Rainbow trout (O. mykiss) spawns were fertilized synchronously with neomale sperm and reared in separate tanks at 8°C at the INRA experimental facilities, Lées-Athas, France. Fish were sampled according to spawn origin before fertilization (oocyte) and then during development according to stages which are described by Vernier (1969): oocyte to stage 8, before embryonic genome activation (EGA); stage 10, EGA; stages 12 and 15, epiboly period; stage 22, primitive liver; stage 23, primitive hepatic portal vein; and stages 35–37, hatched embryo/endogenous feeding period. Endogenous feeding alevins (unfed fish) were sampled at 384°D (degree days, Vernier stage 31). Alevins at 616°D (Vernier stage 35) still exhibiting small yolk reserves were fed the first meal at 09:00 h and killed 3 h after the meal (corresponding to the postprandial period in alevins). The experimental feed, prepared in our facilities (Donzacq, France), contains crude protein (58.4% dry matter) and crude fat (17.5% dry matter), and gross energy is 21.7 kJ/g dry matter (for a detailed list of ingredients, see Marandel et al., 2016). Finally, 87-day-old alevins (696°D at 8°C), characterized by complete resorption of the yolk sac (Vernier stage 37) and maintained on a continuous feeding regime of several meals a day, were killed 3 h following the final feeding as described above. Care was taken to maintain the same daily time frame before samplings to avoid potential circadian effects, known to affect metabolism in rainbow trout (Bolliet et al., 2000). Fish were therefore consistently sampled at 12:00 h for each ontogenetic stage investigated in this study, as previously described (Mennigen et al., 2013). Embryos were directly snap-frozen, whereas alevins were killed by terminal anesthetization by bathing in benzocaine before pooling and storage in liquid nitrogen. We used N = 3 pools of 30 embryos, each pool coming from one female from stages O to 23 and then N = 3 alevins per spawn (in total, N = 9) from stages 31 to 37. The samples were stored at −80°C until analyzed.

Fish Experimental Diet – Postprandial Sampling

Prior to the experiment, rainbow trout (O. mykiss) fish had initially been reared in our experimental facilities (INRA, Donzacq, France) at 18°C and fed a commercial diet (Skretting, France; crude protein: 49.8% dry matter, crude fat: 13.8% dry matter, gross energy: 22 kJ/g dry matter). Immediately prior to the experiment, fish were fasted for 48 h, to allow for basal metabolite plasma concentrations to be reached. In trout, these basal metabolite concentrations are typically reached more slowly compared to endothermic mammals due to slower intestinal transit and gastric emptying. Following the fast, fish were fed once ad libitum with the commercial diet. Six trout were sampled for each time point, starting with 48 h fasted fish at 0 h and following feeding at 2, 4, 8, 12, 16, and 24 h, as previously described (Mennigen et al., 2012). Immediately following a terminal anesthetization, the liver was dissected and frozen in liquid nitrogen prior to storage at −80°C until analyzed. Gut content of the sampled animals was checked to verify that the fish had effectively consumed the diet.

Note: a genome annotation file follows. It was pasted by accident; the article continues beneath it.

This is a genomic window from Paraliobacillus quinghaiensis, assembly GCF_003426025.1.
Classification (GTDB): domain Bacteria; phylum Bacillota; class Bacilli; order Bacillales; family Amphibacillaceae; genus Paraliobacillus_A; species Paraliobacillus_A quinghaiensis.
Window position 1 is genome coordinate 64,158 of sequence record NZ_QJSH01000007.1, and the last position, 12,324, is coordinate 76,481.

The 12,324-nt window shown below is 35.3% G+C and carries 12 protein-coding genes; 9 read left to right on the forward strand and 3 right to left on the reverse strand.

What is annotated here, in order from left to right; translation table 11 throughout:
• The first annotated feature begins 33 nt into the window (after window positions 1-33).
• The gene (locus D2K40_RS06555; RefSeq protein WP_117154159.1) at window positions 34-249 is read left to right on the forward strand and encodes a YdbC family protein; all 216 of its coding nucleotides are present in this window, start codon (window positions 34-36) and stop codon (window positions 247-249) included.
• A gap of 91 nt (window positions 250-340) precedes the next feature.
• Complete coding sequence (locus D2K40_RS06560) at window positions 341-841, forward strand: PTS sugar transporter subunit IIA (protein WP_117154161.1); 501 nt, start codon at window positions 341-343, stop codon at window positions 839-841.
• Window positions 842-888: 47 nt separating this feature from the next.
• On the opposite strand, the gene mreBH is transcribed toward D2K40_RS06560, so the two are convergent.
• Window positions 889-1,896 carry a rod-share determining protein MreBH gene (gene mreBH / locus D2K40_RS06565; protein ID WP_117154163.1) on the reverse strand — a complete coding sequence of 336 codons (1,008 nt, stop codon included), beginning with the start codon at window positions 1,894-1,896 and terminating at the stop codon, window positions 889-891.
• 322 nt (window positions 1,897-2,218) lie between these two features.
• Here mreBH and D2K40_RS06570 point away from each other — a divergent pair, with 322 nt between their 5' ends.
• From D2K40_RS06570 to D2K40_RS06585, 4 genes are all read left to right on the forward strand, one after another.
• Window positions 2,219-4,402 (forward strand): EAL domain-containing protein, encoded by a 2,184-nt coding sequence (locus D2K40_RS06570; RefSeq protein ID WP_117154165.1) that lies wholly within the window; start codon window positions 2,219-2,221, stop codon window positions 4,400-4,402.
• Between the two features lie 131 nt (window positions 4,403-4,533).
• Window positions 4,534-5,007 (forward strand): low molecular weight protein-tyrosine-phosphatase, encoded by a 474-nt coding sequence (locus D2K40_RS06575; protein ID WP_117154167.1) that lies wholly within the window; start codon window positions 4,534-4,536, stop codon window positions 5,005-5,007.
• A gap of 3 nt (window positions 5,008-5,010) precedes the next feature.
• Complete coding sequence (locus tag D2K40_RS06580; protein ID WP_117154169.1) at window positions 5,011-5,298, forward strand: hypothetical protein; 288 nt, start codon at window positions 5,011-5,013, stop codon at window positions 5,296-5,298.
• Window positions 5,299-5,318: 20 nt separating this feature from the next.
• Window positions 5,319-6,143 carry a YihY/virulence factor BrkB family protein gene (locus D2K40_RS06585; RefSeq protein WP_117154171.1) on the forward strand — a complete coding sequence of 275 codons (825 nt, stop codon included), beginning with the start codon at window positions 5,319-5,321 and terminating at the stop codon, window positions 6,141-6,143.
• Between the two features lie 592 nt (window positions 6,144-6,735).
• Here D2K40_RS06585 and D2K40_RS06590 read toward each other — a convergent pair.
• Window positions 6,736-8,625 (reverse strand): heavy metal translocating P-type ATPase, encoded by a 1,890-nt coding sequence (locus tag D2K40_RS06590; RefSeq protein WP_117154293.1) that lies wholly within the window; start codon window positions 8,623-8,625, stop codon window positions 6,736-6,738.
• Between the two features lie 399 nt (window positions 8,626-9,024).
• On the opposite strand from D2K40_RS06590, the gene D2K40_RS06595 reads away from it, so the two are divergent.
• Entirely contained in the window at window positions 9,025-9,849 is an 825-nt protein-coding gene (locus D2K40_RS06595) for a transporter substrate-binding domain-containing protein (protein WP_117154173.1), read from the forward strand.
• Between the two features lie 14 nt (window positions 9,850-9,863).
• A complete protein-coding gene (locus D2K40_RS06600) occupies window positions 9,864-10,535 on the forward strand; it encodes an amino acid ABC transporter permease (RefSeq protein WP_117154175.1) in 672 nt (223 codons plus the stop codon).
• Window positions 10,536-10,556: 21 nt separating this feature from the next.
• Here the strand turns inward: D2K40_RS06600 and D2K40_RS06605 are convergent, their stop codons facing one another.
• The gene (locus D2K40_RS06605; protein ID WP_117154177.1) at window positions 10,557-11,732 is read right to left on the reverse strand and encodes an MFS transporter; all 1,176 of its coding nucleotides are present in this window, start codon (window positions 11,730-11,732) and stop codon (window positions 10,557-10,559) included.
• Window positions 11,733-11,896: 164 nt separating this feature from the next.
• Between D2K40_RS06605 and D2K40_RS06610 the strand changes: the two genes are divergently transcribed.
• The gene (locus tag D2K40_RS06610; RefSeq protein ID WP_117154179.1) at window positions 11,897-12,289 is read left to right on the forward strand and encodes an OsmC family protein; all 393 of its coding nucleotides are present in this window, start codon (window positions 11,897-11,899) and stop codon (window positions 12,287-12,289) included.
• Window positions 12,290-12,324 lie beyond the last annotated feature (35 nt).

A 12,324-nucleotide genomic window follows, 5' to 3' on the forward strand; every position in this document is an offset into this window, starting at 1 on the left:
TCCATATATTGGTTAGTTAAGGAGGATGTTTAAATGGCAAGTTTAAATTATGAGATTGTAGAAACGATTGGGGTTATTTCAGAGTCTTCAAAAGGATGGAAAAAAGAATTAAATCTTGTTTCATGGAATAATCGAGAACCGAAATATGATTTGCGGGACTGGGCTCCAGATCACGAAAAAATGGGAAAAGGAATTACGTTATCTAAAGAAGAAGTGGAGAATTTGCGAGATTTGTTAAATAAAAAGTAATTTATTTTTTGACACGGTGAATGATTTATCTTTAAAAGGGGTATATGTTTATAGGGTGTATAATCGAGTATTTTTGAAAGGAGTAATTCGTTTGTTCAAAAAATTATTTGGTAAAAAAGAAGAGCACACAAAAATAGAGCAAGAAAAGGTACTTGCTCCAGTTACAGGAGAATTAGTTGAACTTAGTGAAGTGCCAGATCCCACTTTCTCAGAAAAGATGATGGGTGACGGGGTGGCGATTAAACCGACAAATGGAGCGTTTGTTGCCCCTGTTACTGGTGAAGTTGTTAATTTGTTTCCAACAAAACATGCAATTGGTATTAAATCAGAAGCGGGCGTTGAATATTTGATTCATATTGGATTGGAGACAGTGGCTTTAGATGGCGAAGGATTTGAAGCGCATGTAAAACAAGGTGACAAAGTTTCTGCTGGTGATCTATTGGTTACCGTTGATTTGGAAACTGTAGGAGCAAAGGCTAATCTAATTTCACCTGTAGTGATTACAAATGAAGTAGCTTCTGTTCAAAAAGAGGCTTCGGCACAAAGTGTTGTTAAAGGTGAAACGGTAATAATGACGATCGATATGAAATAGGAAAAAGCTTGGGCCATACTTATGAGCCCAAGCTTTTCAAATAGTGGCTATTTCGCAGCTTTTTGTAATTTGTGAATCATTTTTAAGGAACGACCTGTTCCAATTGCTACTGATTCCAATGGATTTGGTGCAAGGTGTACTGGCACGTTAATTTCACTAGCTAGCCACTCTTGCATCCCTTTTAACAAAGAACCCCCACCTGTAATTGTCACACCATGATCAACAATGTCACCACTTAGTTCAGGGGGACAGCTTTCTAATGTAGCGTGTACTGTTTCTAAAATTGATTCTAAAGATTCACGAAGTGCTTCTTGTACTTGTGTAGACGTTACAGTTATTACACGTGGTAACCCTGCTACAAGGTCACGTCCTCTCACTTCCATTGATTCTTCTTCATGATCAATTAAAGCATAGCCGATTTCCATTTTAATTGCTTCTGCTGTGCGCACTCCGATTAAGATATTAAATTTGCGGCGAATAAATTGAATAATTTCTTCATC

Fish Experimental Diet – Nutritional Sampling

Juvenile rainbow trout (O. mykiss) were reared in tanks at the Experimental Research Station (Vila Real, Portugal) of the University of Trás-os-Montes e Alto Douro (UTAD) facilities in freshwater according to standard juvenile rearing protocols. At the beginning of the experiment, fish were fasted for 24 h and were then divided into triplicate groups of 25 fishes (225 fish in total, BW 20.22 ± 0.06 g) randomly distributed among nine fiberglass tanks in an open circulation water system (14.6 ± 0.1°C). Three experimental diets [SPAROS LDA, Olhão, Portugal; isoproteic (49% dry matter) and isoenergetic (gross energy: 21 kJ/g dry matter)] were formulated to give a contrast in the glycerol content by supplementing a basal diet (control) with this compound at 2.5 or 5% w/w; Magnoni et al., unpublished data. Glycerol used in the formulation of the diet (refined glycerine) was obtained from rapeseed (Belgosuc, 050008, Beernem, Belgium). The incorporation of cellulose at different levels in the formulation was used to create the dietary contrast for the addition of glycerol. Therefore, cellulose was used as an indigestible filler (Hilton, 1982), which does not affect the utilization of dietary energy or protein in rainbow trout (Bromley and Adkins, 1984; Wiesmann and Pfeffer, 1986). The fish were hand-fed ad libitum 6 days/week and twice per day (9:00 and 17:00 h). Fish survival was 99, 100, and 99% for groups assigned to control, 2.5, and 5% glycerol diets, respectively. All the fish were individually weighed at the end of the feeding trial (60 days), and no differences were detected on the final BW between groups (Magnoni et al., unpublished data). Two to three fish per tank were sampled 6 h after the morning feeding (n = 8) and 24 h after the morning feeding (n = 8). Immediately following a terminal anesthetization, the liver was dissected, weighed, and immediately frozen in liquid nitrogen and stored at −80°C until analyzed.

In silico Analysis